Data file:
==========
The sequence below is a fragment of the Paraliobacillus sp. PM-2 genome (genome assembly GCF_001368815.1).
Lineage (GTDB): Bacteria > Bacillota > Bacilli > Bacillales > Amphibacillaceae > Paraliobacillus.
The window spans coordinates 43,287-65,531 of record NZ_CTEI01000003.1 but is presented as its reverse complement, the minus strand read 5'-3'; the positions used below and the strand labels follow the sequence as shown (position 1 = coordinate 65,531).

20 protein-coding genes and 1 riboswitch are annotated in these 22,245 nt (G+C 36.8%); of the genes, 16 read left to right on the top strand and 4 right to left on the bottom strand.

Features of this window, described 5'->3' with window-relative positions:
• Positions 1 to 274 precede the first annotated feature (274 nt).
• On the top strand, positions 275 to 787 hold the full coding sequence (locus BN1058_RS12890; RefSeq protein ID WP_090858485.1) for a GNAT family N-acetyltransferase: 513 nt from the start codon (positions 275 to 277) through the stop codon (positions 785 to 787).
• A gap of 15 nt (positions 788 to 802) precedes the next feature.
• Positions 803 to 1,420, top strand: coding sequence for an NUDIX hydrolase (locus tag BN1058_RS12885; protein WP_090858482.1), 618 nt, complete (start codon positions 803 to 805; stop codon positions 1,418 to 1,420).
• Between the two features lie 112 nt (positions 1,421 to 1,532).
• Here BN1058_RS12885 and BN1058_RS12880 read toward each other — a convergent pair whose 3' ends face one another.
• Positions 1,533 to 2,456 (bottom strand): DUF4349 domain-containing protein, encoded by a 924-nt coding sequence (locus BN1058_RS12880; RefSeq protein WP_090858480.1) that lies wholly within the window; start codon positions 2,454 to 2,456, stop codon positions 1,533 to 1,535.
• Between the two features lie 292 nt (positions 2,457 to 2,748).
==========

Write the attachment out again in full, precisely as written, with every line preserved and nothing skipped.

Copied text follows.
The sequence below is a fragment of the Paraliobacillus sp. PM-2 genome (genome assembly GCF_001368815.1).
Lineage (GTDB): Bacteria > Bacillota > Bacilli > Bacillales > Amphibacillaceae > Paraliobacillus.
The window spans coordinates 43,287-65,531 of record NZ_CTEI01000003.1 but is presented as its reverse complement, the minus strand read 5'-3'; the positions used below and the strand labels follow the sequence as shown (position 1 = coordinate 65,531).

20 protein-coding genes and 1 riboswitch are annotated in these 22,245 nt (G+C 36.8%); of the genes, 16 read left to right on the top strand and 4 right to left on the bottom strand.

Features of this window, described 5'->3' with window-relative positions:
• Positions 1 to 274 precede the first annotated feature (274 nt).
• On the top strand, positions 275 to 787 hold the full coding sequence (locus BN1058_RS12890; RefSeq protein ID WP_090858485.1) for a GNAT family N-acetyltransferase: 513 nt from the start codon (positions 275 to 277) through the stop codon (positions 785 to 787).
• A gap of 15 nt (positions 788 to 802) precedes the next feature.
• Positions 803 to 1,420, top strand: coding sequence for an NUDIX hydrolase (locus tag BN1058_RS12885; protein WP_090858482.1), 618 nt, complete (start codon positions 803 to 805; stop codon positions 1,418 to 1,420).
• Between the two features lie 112 nt (positions 1,421 to 1,532).
• Here BN1058_RS12885 and BN1058_RS12880 read toward each other — a convergent pair whose 3' ends face one another.
• Positions 1,533 to 2,456 (bottom strand): DUF4349 domain-containing protein, encoded by a 924-nt coding sequence (locus BN1058_RS12880; RefSeq protein WP_090858480.1) that lies wholly within the window; start codon positions 2,454 to 2,456, stop codon positions 1,533 to 1,535.
• Between the two features lie 292 nt (positions 2,457 to 2,748).